With interest rates increasing, the income I could make from a Cash ISA has jumped this year. At the moment, I could get almost 4% from some providers if I locked up my cash for a year. Even though some might pick this option, I’m still putting my spare cash into dividend stocks to enhance my passive income potential. Here’s how and why I’m doing this.
Why I’m picking dividend shares
On the face of it, I might seem a little strange to pick stocks over a Cash ISA. After all, my risk on my capital with the ISA is almost zero. The income is also virtually guaranteed. In comparison, when I buy a stock, my capital is at risk as the share price fluctuates. My dividend is also paid out of company earnings, so it depends on how the business performs.
This is true, but it ignores the potential upside. Sure, the above can be seen as a risk. Yet what about the other side of the coin? The Cash ISA ties up my funds with no chance of improvement. If I’m smart and pick a company that is performing well, I could easily eclipse the return over the course of the next year.
For example, I could have invested in Aviva a year ago. The dividend yield at that point was 5.25%. In this period, the share price has also risen by 11%. This isn’t just one isolated example either. There are plenty of income stocks with yields greater than a Cash ISA that also have enjoyed a rising share price in the past year.
How I can build lifetime passive income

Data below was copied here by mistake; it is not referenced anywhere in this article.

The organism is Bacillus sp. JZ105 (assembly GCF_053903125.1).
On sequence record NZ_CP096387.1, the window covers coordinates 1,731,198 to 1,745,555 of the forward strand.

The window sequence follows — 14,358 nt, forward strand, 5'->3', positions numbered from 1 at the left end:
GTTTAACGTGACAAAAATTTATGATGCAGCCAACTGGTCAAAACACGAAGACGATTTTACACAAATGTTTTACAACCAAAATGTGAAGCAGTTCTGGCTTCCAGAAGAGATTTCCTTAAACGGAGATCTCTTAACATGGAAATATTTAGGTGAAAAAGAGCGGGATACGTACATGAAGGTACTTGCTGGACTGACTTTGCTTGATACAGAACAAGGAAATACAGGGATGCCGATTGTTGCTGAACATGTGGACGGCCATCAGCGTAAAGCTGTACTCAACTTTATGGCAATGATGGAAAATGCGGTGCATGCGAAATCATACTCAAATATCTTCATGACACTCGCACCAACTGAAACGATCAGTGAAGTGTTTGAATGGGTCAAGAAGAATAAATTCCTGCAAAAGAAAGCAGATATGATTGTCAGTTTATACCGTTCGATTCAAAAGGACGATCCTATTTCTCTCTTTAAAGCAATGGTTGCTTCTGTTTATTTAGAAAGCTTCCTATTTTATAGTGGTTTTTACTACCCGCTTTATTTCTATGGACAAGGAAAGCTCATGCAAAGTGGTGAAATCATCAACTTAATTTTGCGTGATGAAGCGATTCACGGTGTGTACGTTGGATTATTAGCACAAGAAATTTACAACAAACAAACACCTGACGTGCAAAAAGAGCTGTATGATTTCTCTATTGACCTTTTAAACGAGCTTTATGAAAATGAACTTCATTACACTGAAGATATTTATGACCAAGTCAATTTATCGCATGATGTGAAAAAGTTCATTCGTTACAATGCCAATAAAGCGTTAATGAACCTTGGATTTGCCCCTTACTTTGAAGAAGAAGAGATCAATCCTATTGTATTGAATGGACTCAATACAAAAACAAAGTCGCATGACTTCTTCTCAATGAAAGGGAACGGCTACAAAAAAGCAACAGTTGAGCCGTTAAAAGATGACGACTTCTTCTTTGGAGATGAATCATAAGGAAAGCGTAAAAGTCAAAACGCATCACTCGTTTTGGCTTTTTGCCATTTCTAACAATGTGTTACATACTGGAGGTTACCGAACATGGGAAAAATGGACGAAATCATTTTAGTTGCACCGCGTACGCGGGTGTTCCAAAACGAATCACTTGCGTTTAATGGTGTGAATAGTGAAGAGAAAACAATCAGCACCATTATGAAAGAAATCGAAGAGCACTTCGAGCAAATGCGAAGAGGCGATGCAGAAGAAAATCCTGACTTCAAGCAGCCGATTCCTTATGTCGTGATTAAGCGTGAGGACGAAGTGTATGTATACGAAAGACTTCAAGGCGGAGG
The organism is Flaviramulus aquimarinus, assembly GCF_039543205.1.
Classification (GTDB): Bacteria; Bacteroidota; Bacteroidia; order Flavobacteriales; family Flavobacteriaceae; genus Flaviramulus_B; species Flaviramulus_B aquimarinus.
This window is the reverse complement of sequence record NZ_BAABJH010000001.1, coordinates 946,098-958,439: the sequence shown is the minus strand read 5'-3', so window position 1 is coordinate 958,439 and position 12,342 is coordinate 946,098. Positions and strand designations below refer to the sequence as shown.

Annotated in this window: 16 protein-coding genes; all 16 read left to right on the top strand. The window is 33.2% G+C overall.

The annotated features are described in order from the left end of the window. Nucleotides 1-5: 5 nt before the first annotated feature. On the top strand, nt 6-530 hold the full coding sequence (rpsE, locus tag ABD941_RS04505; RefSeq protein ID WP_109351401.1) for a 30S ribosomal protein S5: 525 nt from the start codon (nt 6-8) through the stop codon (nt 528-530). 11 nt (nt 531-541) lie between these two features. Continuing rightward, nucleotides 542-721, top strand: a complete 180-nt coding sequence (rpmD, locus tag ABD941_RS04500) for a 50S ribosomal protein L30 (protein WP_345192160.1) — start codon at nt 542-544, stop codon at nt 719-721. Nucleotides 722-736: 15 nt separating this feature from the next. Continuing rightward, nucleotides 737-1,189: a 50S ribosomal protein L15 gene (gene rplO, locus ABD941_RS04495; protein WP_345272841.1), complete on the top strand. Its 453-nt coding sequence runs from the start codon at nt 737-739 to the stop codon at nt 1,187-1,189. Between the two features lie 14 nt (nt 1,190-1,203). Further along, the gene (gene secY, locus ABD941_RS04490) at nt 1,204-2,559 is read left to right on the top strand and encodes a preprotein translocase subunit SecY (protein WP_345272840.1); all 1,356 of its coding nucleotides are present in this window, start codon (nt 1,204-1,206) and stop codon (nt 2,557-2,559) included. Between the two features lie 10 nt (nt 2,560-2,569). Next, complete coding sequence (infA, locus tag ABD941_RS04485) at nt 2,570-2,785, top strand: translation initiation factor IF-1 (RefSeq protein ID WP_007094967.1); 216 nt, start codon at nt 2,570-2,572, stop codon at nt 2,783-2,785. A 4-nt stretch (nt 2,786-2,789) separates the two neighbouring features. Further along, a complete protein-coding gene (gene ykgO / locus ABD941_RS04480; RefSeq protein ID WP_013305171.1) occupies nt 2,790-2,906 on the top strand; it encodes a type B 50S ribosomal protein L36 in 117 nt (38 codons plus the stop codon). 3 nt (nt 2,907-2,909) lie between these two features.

One aim of mine is to be able to enjoy a minimum passive income of £650 a month for the rest of my life. I’ve figured that this amount of money would cover all my expenses of a holiday abroad each month.
Before I start booking flights, I need to invest and reinvest my dividends over a period of time. I’ve figured that if I buy stocks (such as Aviva), I could average a dividend yield of 5.5%. I’m also going to assume that my pot will grow at a rate 4% a year just from capital appreciation (which isn’t guaranteed). This is arguably a conservative estimate, but I’d rather not overestimate.
By putting in £250 a month, I’d be able to reach my goal after 18 years. From that point onwards, even if I assume the portfolio doesn’t gain any further value, I’d still be able to enjoy £650 a month from the dividends paid for the rest of my life.
Clearly, planning that far into the future does come with assumptions. I’d have to sell a stock if the dividend was cut years down the line and replace it with another. Yet this isn’t a deal-breaker for me when I look at the bigger picture.
Please note that tax treatment depends on the individual circumstances of each client and may be subject to change in future. The content in this article is provided for information purposes only. It is not intended to be, neither does it constitute, any form of tax advice. Readers are responsible for carrying out their own due diligence and for obtaining professional advice before making any investment decisions.
The post Forget a Cash ISA! Here’s how I’d target £650 a month for lifetime passive income appeared first on The Motley Fool UK.
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Jon Smith has no position in any of the shares mentioned. The Motley Fool UK has no position in any of the shares mentioned. Views expressed on the companies mentioned in this article are those of the writer and therefore may differ from the official recommendations we make in our subscription services such as Share Advisor, Hidden Winners and Pro. Here at The Motley Fool we believe that considering a diverse range of insights makes us better investors.